7. In Search of Islamic Feminism by Elizabeth Warnock Fernea

The Burka Avenger – a new cartoon from Pakistan that promotes women’s rights and education for all.

Islamic feminism is a pretty loaded term. Whatever your opinion on the matter, it’s a topic that has drawn a lot of criticism from many angles: conservative, liberal, religious, secular, communist, Marxist, and the like. Fernea’s book investigates the concept of Islamic feminism throughout several countries in the Arab and Islamic world. Fernea was a filmmaker and ethnographer who studied the lives of women in the Middle East and North Africa. This book comes after many years spent living and working in the region, and in a narrative fashion, Fernea explores different ideas about women.

Each chapter focuses on a different country and tells a completely different story. Fernea has many contacts in each location, and is taken around by women and men who wish to share their ideas of women’s roles in their country. At the time of research, Fernea was well into her 60s, I believe, and this perspective is evident in the writing and questions she asks. The book is set up to dispel stereotypes of Muslim women and is written for a mainly uninformed audience, despite Fernea’s academic background. Fernea inserts herself into the dialogue, into the stories, sharing her stream of consciousness, the details of each meal she eats with interviewees and the like. Although I understand her goal of writing a more accessible, conversational book on the topic of women’s roles in the Middle East, it frequently comes off as overplayed, and the stream of consciousness writing serves to undermine her credentials.

It doesn’t help that the way we write about women in the Middle East has simultaneously completely changed and remained exactly the same in the past 15 years. Fernea’s mistaken ideas about women’s roles and involvement are still visible in media coverage, in the way that we think about women in Iraq, Egypt, Afghanistan, in the stereotypes that are omnipresent in our culture and society. As much as the status of women in the Middle East has changed, many of our perceptions have remained the same.

Nonetheless, this book raises great questions for people who aren’t as well informed on women’s roles in the Middle East, and still contains interesting points for those who are. I particularly liked the chapter on Uzbekistan – a country that is frequently ignored in coverage on Islam, and one I know little about. Many of Fernea’s observations about the changing status of women should be repeated and shared everywhere, but as someone who studies the topic, much of the book comes off as stale – and it should, since it’s almost 20 years old. If it weren’t stale by now, there’d be much bigger problems. The chapter on the US and the role of Muslim women is still highly relevant, perhaps more so now than it may have been at the time of publishing.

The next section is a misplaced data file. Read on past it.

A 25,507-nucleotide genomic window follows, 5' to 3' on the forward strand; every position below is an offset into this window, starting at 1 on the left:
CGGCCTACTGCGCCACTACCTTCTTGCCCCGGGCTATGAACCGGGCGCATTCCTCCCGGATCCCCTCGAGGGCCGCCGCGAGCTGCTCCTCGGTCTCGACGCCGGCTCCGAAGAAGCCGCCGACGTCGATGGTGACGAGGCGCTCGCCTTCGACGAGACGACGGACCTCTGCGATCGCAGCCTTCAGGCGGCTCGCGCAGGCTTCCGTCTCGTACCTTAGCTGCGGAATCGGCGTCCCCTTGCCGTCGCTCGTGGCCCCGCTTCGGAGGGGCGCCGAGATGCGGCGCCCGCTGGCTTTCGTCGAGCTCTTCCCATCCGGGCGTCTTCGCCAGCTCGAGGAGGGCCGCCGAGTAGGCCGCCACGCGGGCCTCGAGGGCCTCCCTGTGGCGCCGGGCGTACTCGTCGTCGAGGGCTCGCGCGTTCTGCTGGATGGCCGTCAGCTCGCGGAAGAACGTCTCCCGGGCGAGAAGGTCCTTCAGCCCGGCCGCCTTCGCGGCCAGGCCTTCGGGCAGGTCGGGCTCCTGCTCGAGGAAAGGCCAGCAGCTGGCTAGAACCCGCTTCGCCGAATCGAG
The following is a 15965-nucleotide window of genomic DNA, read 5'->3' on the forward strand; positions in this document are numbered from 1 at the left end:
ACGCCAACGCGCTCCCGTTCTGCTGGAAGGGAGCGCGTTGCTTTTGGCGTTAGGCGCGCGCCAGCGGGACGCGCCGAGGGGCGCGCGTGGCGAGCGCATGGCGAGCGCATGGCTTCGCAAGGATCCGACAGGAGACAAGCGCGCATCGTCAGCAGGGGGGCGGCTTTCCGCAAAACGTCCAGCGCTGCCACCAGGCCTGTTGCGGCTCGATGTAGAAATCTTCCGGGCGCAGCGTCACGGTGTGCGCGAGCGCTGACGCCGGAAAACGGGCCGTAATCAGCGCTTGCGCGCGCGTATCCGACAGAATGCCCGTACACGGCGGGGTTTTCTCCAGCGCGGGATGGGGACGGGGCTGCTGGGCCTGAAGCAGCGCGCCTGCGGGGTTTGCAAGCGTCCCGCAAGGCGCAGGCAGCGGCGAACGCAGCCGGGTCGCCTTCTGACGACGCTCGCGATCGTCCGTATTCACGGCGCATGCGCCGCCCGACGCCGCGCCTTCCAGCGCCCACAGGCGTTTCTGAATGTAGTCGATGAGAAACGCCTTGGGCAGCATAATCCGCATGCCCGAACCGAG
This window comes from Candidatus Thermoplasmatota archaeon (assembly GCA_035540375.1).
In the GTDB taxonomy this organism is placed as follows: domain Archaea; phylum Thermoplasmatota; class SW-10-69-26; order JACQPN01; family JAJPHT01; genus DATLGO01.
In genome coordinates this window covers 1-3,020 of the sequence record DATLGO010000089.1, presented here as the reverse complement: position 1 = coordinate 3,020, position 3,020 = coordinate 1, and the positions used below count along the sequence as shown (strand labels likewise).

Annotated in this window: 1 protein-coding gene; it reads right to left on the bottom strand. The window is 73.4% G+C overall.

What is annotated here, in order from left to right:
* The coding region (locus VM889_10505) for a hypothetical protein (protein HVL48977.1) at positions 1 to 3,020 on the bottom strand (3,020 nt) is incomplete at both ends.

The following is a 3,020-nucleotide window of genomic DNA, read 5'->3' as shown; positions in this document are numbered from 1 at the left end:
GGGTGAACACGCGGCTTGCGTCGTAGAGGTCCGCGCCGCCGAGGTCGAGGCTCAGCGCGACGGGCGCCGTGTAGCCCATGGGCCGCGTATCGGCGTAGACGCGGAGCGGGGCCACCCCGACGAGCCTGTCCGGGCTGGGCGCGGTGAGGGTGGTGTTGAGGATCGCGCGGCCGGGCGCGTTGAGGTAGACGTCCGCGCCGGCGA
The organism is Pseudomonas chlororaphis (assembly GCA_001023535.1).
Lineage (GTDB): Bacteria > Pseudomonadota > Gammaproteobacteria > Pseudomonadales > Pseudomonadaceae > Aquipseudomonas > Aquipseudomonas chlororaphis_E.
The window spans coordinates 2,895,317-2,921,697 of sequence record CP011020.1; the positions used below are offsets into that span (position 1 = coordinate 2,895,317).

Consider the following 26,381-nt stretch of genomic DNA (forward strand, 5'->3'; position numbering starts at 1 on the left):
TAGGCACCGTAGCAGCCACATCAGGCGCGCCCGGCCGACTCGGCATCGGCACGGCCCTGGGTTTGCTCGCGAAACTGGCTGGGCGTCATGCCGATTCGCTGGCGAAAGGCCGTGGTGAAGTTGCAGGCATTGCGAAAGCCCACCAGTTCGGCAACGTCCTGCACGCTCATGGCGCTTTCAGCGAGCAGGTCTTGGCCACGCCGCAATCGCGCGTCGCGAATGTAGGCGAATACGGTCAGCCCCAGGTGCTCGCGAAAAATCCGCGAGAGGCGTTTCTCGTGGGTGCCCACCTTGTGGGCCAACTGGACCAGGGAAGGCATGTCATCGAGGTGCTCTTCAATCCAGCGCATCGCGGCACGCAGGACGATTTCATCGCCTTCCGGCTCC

I think my favorite part, and one of the most refreshing parts of the book, is from the section on Saudi Arabia. Talking to a Saudi newspaperman, Fernea asks a bold question that startles the members of her group, but that the Saudi gentleman handles in a fascinating way. Fernea asks which part of the Qur’an mandates the sexual segregation, the complete covering of men and women, and the restrictive sexual mores and morality police that are predominant in Saudi society. Her interviewee responds, “Nothing.” He goes on to explain that he sees current Saudi society as in the midst of transition, a phase that will pass slowly as their society develops and adapts to the world. The host goes on to further explain, but I loved the simplicity of the response – not something you’d expect, not from a man, not from a Saudi. I liked being surprised by that statement, particularly in a book where I felt like I knew a lot of the answers to Fernea’s questions through common sense.

This book is definitely worth reading, especially if you’re interested in women in the Middle East. But I’m sure that there’s something a little more up to  date that’s worth your time, and doesn’t trade so heavily in stereotypes and is accessible, but more in line with current scholarship.


Pages: 422/2259


~ by lefaquin on August 28, 2013.

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